We are not sure if this really qualifies as a story as it is more a story about stories…recent ones we like, drawn from across the digital world and that other one, commonly referred to as the real world. One thing is clear, human beings have always been and will always be deeply drawn to stories…what they tell us about who we are, and who we can become.
This somewhat tongue-in-cheek thought experiment is still a fascinating study in the power of story, in this case, to affect the value of an object. In the experiment, writers scoured thrift stores for objects of the tchotchke variety, most were bought for around one dollar. These objects were placed on eBay with the writers’ fictional stories attached. It was clearly stated that these were fictional stories, not the real history of the object. Despite this fact, the sale of these items garnered a return of just over 2700%. Of course, we know that a broken old guitar that once belonged to Elvis is valuable but it seems that any object with a story attached to it, real or imagined, matters too.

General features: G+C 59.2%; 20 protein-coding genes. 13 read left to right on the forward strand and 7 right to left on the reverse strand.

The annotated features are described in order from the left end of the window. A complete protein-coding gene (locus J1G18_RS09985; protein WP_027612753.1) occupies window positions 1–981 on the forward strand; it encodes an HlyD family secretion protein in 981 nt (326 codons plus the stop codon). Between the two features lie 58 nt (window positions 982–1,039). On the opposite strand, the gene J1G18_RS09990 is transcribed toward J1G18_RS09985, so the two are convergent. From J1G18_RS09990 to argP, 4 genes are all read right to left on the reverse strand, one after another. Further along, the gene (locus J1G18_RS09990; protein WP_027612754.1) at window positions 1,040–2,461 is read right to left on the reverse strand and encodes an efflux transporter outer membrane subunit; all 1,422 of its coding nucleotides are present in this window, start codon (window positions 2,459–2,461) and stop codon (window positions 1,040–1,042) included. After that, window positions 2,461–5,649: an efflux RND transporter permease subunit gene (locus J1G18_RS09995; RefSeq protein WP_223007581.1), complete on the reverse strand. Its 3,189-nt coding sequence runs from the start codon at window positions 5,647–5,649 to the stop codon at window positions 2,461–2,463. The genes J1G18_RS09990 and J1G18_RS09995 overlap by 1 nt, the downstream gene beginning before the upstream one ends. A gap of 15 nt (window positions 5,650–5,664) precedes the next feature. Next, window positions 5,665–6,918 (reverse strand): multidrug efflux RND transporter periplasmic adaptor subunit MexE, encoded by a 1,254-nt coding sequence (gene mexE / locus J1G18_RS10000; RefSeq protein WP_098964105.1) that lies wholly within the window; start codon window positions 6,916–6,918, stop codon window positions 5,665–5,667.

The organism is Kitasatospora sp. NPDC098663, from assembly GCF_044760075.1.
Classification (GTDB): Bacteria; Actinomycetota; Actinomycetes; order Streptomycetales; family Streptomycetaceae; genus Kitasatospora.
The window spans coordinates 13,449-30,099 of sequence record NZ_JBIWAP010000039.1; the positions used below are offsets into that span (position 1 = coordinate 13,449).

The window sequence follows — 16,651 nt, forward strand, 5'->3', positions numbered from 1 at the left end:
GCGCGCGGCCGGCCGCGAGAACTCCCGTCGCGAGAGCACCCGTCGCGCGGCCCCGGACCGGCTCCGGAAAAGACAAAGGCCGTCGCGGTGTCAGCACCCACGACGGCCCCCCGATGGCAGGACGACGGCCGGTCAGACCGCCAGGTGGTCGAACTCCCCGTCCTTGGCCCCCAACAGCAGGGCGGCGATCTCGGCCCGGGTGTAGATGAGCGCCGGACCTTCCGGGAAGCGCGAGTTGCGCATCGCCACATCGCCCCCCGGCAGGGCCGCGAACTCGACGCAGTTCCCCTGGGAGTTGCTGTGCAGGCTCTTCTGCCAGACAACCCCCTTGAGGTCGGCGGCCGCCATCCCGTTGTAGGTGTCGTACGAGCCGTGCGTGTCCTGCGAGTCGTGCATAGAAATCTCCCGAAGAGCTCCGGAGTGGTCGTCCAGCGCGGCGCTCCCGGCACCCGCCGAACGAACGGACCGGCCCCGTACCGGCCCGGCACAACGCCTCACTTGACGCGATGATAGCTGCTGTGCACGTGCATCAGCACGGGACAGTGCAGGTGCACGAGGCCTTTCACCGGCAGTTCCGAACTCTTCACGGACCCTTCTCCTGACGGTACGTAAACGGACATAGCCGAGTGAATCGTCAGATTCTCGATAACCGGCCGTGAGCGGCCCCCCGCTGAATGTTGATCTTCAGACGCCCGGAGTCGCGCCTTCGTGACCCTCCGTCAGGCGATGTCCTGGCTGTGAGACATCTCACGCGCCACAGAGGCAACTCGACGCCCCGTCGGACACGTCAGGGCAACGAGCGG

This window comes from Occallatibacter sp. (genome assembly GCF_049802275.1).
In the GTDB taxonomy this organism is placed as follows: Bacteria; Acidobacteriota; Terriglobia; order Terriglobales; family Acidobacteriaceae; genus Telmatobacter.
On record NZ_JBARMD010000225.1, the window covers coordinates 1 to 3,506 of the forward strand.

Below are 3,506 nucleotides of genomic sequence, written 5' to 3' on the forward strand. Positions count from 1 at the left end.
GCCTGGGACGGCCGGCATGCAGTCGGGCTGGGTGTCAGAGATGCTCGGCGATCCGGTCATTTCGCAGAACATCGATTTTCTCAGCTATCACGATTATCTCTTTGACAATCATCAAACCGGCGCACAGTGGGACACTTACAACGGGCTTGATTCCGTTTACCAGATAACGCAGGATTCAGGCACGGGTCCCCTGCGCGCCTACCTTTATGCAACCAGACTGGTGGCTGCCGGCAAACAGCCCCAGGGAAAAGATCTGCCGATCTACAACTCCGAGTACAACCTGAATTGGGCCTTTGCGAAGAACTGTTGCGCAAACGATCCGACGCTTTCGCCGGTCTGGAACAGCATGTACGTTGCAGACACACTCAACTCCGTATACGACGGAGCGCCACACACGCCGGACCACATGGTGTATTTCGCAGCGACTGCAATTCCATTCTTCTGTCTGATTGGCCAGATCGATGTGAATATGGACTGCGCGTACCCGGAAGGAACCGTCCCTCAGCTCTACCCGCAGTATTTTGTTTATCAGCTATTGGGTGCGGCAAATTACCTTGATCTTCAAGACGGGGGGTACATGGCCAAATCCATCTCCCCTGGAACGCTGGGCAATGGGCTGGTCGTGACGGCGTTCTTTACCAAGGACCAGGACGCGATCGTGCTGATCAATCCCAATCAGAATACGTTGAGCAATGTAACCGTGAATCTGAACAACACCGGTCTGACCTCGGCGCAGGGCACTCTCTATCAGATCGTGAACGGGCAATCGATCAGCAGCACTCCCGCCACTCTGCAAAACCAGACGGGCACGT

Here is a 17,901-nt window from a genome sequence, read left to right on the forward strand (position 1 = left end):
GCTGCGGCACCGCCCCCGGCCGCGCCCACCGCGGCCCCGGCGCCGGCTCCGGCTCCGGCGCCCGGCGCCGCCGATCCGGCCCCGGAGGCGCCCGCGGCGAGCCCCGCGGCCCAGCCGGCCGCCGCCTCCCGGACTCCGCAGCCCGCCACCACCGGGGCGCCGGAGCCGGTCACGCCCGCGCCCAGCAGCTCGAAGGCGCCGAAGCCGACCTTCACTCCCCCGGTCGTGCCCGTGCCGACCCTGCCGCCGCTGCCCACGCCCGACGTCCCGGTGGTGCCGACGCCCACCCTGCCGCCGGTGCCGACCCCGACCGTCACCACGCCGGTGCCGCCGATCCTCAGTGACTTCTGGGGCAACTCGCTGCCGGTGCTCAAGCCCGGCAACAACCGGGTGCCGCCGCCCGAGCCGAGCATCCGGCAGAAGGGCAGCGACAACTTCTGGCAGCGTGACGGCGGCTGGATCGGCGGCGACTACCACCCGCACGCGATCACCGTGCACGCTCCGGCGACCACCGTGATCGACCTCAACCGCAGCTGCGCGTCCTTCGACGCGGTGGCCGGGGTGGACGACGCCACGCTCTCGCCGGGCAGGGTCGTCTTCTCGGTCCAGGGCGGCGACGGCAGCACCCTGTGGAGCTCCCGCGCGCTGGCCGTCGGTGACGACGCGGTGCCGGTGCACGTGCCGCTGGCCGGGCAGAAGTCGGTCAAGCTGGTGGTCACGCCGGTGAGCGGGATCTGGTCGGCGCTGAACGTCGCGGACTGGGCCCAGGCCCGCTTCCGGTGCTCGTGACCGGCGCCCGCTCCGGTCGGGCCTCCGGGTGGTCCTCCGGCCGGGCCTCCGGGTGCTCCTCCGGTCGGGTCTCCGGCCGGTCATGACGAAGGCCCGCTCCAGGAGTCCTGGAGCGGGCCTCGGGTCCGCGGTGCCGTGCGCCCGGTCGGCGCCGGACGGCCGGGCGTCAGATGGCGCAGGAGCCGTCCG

Fish Spoons from significantobjects.com
Worldwide Developers Conference
This certainly follows the age old expression that a picture is worth a thousand words. In this case, that’s true even if the photo holds no particular aesthetic value. What it does hold, aptly framed by CNET editor Dan Ackerman’s title “WWDC explained in one photo” is a telling story. So what is the story of a mediocre image of a long line of dudes waiting in line for the men’s room?… namely the complete absence of any women, or in other words, a very big problem with/for the software development industry. The second image is from @womeninline that aims for “the ultimate goal of having to wait in line at a software conference ladies’ room.” As this image is taken inside said room with no concerns, we still have a way to go.
This innovative program invited people to bring things that mattered to them to the museum and tell stories about their connection to those objects. The objects and stories were captured and published onsite and online. This program at the Portland Art Museum not only invited visitors to co-create with the institution but empowered them to be their own curators of objects and the stories they carried. It created a shared intellectual and emotional space about objects and ideas and helped dissolve the invisible yet formidable barriers between art museums and the general public.
While the real potential of this elegantly designed visual storytelling app has yet to be realized, it’s telling that just a couple weeks after launch, it is populated by thousands of stories from across the world. It also echoes the fact we have always told stories with pictures as well as with words.